“Ekphrasis has been considered generally to be a rhetorical device in which one medium of art tries to relate to another medium by defining and describing its essence and form, and in doing so, relate more directly to the audience, through its illuminative liveliness. ” (Wikipedia)
You’ve probably most commonly come across the literary version, where a poem is inspired by a painting. I’ve done that quite often. Here’s an example – Tondo (the word means a circular painting), inspired by a Raphael in the National Galleries of Scotland:
It was some years back
but I remember it well.
The Gallery called and asked me
to confirm some plants
in a Raphael. I’d been working
on the old Herbals, knew
my plants. Piece of cake,
I thought, and so it was.
The painter was no Füllmauer,
no Gesner, but his skills
were up to the job.
For the most part,
standard European flora;
meadow flowers mostly,
and strewn at foot,
understated but accurate,
trefoil leaves, toothed,
white flowers and red hearts
among the foliage.
Fragaria vesca, I’d know it
anywhere, a wildwood berry,
as tasty then as now. The answers
were easy; the questions
have me stumped, still. Why
strawberries? What have they to do
with the Christian story? In which
Gospel do they figure?
Do they echo Christ’s sweet
bleeding heart? Or the blood
to come? I didn’t know then,
still don’t. The iconography
can’t be separated from the art,
and that’s bound tightly to a faith
I don’t share. The story is told
in many ways – an infinite variety –
the parents, the child, but a child
with a destiny overhanging,
a fate, and the sharp sweet tang
of strawberries. These ones,
note this well, not the modern,
swollen, watery confections,
but closer to the Alpine kind,
tart and acid, and thinly scattered.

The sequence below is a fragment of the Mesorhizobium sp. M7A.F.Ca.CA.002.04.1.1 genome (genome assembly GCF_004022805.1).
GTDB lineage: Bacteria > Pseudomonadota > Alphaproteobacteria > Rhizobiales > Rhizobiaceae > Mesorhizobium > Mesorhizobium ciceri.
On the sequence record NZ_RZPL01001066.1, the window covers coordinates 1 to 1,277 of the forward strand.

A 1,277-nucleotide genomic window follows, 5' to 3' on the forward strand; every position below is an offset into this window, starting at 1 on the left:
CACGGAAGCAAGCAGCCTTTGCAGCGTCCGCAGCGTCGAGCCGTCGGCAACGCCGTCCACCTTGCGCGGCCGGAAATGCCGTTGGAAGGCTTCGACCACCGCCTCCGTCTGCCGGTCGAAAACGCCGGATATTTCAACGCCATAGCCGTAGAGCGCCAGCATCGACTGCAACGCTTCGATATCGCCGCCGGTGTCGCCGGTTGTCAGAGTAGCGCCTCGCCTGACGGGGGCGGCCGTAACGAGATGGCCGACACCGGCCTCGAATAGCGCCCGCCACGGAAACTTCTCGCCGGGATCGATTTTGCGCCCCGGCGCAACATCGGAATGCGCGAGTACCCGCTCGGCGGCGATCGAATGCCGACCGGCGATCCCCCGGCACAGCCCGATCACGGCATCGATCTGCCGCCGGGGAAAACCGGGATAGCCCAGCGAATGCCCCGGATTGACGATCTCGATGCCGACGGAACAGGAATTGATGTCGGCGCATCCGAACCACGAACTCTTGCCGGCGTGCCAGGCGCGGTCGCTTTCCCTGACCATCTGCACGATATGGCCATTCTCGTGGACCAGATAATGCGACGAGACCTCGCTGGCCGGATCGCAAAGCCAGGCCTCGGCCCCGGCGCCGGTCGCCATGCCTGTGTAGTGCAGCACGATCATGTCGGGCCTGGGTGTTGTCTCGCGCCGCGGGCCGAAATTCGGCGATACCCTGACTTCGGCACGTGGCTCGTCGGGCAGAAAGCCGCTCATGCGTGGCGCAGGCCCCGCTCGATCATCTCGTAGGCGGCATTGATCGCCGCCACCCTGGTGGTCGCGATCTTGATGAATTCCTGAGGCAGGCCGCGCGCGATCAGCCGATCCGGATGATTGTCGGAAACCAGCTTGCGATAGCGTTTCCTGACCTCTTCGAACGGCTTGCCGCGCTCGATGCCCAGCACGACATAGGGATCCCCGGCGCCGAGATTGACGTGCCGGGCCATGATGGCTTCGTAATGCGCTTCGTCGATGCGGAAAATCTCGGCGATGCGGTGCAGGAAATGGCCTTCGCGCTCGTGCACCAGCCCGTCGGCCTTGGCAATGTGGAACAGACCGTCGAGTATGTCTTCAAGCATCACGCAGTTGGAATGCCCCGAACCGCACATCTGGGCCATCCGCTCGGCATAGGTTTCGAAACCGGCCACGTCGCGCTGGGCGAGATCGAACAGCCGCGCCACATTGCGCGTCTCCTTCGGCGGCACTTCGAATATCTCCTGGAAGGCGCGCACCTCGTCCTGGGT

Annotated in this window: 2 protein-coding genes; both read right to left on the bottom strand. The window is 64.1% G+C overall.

The palm tree’s out of place; Middle East
in Europe, not native, not even close,
as this one’s a date palm,
Phoenix dactylifera, needing
more heat than Italy provides
to make its bone-hearted fruit,
the one-dimensional taste
of soft, sugary pap.
What the artist knew,
had experienced, were the sweets
of the forest floor, scarce,
in the semi-shade,
hard to find, harder to forget,
like the ones in Raphael’s image,
carmine drops in a landscape
limned by belief.
Copyright © Colin Will
(If I ever revise it, I’ll take out the word ‘limned’, not because it’s the wrong word – it isn’t – but because it’s too obscure, but this is how it was published).
But I digress. I’m often inspired by sculpture too, but ekphrasis can also apply to other arts; to painting inspired by music, to poetry inspired by ceramics, and so on. One of the arts I pursue is jazz and poetry, where I improvise musically to the words of poetry. I find it immensely satisfying, and I’ve been to performances over the years which I’ve hugely enjoyed. I started in the 1960s, and continued for twenty years or so. I’ve recently taken it up again, and I was pleased to discover I still love doing it. So I’m doing it again.
Going back to ekphrastic poetry, I think the one kind I find totally unsatisfactory is where the words merely attempt to describe or parallel a painter’s work. These poems can’t stand up on their own, without having the work of art behind them. You’ve got to add another dimension, make the words do what words are best at, enlist the imagination of the reader. Otherwise you might just as well have a go at copying the painting, and that will not end well.